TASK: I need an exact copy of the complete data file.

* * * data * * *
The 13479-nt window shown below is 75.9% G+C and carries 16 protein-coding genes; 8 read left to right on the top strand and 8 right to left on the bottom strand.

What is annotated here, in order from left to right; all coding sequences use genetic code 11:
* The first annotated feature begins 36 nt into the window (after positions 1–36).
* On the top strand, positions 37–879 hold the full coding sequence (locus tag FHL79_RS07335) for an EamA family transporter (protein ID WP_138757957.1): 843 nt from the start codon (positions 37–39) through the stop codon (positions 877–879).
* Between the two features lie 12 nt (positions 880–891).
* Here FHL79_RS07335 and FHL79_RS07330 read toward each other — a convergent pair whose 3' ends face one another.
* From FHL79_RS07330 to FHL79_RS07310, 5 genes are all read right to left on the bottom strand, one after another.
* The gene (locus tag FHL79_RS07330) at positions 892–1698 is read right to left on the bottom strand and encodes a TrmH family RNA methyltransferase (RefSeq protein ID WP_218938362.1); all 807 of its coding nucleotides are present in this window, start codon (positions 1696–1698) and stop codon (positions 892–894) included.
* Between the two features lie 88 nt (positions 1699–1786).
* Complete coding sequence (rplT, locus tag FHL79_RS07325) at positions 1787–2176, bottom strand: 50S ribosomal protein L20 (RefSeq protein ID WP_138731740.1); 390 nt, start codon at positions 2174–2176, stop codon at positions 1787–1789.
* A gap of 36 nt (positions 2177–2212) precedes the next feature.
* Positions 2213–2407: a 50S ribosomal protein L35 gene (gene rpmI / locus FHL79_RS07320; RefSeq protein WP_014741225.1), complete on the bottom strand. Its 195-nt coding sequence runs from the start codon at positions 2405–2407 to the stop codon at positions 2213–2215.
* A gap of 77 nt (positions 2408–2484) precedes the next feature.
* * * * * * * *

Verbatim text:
The 13479-nt window shown below is 75.9% G+C and carries 16 protein-coding genes; 8 read left to right on the top strand and 8 right to left on the bottom strand.

What is annotated here, in order from left to right; all coding sequences use genetic code 11:
* The first annotated feature begins 36 nt into the window (after positions 1–36).
* On the top strand, positions 37–879 hold the full coding sequence (locus tag FHL79_RS07335) for an EamA family transporter (protein ID WP_138757957.1): 843 nt from the start codon (positions 37–39) through the stop codon (positions 877–879).
* Between the two features lie 12 nt (positions 880–891).
* Here FHL79_RS07335 and FHL79_RS07330 read toward each other — a convergent pair whose 3' ends face one another.
* From FHL79_RS07330 to FHL79_RS07310, 5 genes are all read right to left on the bottom strand, one after another.
* The gene (locus tag FHL79_RS07330) at positions 892–1698 is read right to left on the bottom strand and encodes a TrmH family RNA methyltransferase (RefSeq protein ID WP_218938362.1); all 807 of its coding nucleotides are present in this window, start codon (positions 1696–1698) and stop codon (positions 892–894) included.
* Between the two features lie 88 nt (positions 1699–1786).
* Complete coding sequence (rplT, locus tag FHL79_RS07325) at positions 1787–2176, bottom strand: 50S ribosomal protein L20 (RefSeq protein ID WP_138731740.1); 390 nt, start codon at positions 2174–2176, stop codon at positions 1787–1789.
* A gap of 36 nt (positions 2177–2212) precedes the next feature.
* Positions 2213–2407: a 50S ribosomal protein L35 gene (gene rpmI / locus FHL79_RS07320; RefSeq protein WP_014741225.1), complete on the bottom strand. Its 195-nt coding sequence runs from the start codon at positions 2405–2407 to the stop codon at positions 2213–2215.
* A gap of 77 nt (positions 2408–2484) precedes the next feature.